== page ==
Bitcoin's thirst for water is just as troubling as its energy appetite
A single transaction chugs 6.2 million times more than a credit card swipe
It probably won't come as a shock to those aware of the electricity usage of the Bitcoin network, but the world's most popular cryptocurrency also uses tons of water to keep itself running.
According to Digiconomist founder and Vrije University data science PhD candidate Alex de Vries, the Bitcoin network may be using as much as 2,237 gigaliters of water in 2023, which equates to around 590 billion US gallons, or 492 billion imperial gallons, De Vries concluded in a paper published yesterday.
To put that in perspective, let's look at just the US alone, where around a third of the world's Bitcoin mining takes place. In the course of a year, US Bitcoin mining operations chug somewhere between 39 and 120 gigaliters of water, De Vries estimates, which is equivalent to the water consumption of 300,000 US households, or a city the size of Washington DC.
Bitcoin mining is the process of solving cryptographic problems to validate entries on the blockchain. It's an incredibly energy intensive process incentivized by paying miners in newly minted Bitcoin; the higher the price the more miners participate, and the more energy is burned to solve a transaction.
The price of Bitcoin crashed last year, leading to a comparable drop in electricity and water consumption, but a rebound this year led to an all-time high in energy consumption in March 2023, De Vries said in his paper. March's annualized energy usage amounted to around 141.9 terawatt-hours – a 35 percent increase compared to energy usage in 2021.
With the price of Bitcoin continuing to climb over the course of 2023, "water consumption is probably at an all-time high right now too," De Vries told The Register – even higher than earlier this year.
Much of the reporting on Bitcoin's environmental impact has centered on its carbon footprint and electricity usage, which De Vries has maintained a record of on Digiconomist since founding the site in 2014. Water usage has been far less reported; Cell Reports, where De Vries' paper was published, says his research is the first comprehensive look at Bitcoin's water use.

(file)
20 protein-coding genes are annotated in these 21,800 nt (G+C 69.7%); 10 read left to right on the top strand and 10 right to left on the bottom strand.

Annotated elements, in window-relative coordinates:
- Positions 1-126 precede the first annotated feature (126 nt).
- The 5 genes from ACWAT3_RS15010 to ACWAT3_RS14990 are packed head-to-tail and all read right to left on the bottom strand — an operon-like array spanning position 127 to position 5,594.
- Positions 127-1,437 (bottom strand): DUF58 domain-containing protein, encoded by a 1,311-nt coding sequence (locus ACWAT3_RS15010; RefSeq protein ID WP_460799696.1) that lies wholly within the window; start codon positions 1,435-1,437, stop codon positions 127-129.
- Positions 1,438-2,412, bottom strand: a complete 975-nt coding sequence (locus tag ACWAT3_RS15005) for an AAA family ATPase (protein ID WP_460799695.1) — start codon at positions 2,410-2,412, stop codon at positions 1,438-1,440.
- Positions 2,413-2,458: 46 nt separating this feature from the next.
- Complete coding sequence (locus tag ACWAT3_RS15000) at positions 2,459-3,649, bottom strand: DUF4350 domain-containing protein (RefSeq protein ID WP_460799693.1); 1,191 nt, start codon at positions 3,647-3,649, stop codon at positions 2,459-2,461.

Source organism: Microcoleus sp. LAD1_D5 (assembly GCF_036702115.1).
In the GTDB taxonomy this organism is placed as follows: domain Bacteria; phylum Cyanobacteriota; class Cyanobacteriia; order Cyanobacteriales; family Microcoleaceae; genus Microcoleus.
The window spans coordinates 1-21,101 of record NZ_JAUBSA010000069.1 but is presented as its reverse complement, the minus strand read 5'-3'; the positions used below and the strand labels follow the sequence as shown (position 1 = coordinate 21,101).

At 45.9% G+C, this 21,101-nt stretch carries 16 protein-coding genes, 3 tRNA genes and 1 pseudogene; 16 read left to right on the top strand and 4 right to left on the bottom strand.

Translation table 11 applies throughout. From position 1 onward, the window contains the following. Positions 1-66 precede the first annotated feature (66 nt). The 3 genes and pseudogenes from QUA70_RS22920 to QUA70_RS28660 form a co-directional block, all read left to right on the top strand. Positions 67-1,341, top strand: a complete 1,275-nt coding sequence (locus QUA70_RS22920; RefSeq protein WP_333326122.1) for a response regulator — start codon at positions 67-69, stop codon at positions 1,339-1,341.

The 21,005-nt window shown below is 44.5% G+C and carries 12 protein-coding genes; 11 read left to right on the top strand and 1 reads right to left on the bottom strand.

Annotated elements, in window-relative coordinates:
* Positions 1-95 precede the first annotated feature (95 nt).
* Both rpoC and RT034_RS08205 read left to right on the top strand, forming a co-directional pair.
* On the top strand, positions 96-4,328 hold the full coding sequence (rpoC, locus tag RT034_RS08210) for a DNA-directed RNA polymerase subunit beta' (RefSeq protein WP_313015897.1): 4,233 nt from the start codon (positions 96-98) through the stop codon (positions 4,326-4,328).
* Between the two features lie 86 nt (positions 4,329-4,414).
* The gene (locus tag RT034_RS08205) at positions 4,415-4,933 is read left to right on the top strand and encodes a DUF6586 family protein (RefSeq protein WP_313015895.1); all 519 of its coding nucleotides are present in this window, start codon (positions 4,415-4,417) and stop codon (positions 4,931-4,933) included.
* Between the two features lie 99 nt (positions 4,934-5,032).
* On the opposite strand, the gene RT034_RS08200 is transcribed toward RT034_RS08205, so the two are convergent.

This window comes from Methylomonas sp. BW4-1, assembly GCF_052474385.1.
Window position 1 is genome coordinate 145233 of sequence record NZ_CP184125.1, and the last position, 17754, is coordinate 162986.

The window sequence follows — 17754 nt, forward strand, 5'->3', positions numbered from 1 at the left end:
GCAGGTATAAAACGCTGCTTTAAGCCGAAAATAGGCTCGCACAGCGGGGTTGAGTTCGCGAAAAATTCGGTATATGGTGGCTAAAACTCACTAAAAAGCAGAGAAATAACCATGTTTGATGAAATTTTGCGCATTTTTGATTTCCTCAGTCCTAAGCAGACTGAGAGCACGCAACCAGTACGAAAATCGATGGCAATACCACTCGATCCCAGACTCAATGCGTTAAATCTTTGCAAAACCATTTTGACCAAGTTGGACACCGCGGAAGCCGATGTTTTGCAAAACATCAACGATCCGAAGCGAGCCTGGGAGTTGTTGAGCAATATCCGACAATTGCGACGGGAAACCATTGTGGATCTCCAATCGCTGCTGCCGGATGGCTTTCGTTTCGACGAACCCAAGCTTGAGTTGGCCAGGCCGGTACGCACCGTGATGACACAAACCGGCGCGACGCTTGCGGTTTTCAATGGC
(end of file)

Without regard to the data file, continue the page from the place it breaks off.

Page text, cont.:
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"The most painful thing about cryptocurrency mining is that it uses so much computational power and so much resources, but these resources are not going into creating some kind of model, like artificial intelligence, that you can then use for something else. It's just making useless computations," De Vries said.
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Again, to put things into perspective, De Vries cites estimates from 2021, when global Bitcoin mining operations used around 1,600 GL of water, which amounts to around 16,000 liters of water per Bitcoin transaction – 6.2 million times more than the amount of water used for a single credit card swipe. Keep in mind the estimated water usage is even higher this year.
With such an environmental impact, is there anything that can be done to reduce Bitcoin's water footprint? Yes, but whether it'll happen is another thing altogether.
"What you can do technically is a completely different story from what will likely happen," De Vries told us, citing Ethereum's transition to proof-of-stake, a blockchain consensus mechanism that uses far less energy to validate transactions. "It's not an exaggeration to say this could all be solved tomorrow," De Vries added.
It's the Bitcoin community that De Vries sees as the biggest hurdle to jump in making its digicoin of choice more environmentally friendly. "The Bitcoin community is extremely conservative and doesn't want to change anything about Bitcoin – its mechanism, transaction cap – anything," De Vries said. Bitcoiners, De Vries added, see their coin as a stable store of value because it isn't prone to making such drastic changes as switching its mechanism, "and that's a sticking point."
De Vries cited recent EU cryptocurrency regulations that require disclosure of environmental impact as a way to lead to greater awareness of what it costs to keep the Bitcoin blockchain running, which he notes in the paper could spell serious problems for the world amid growing water scarcity.
In Kazakhstan, which became a large source of Bitcoin mining after China banned the practice, water shortages are already becoming a crisis, with climate change-exacerbated water shortages predicted to leave the country's capital 75 GL short of water by 2030. In 2021, Kazakhstani Bitcoin mining consumed around 1,000 GL of water, De Vries said.
"There's no obvious evidence that this is a concern within the BTC community," De Vries told us. ®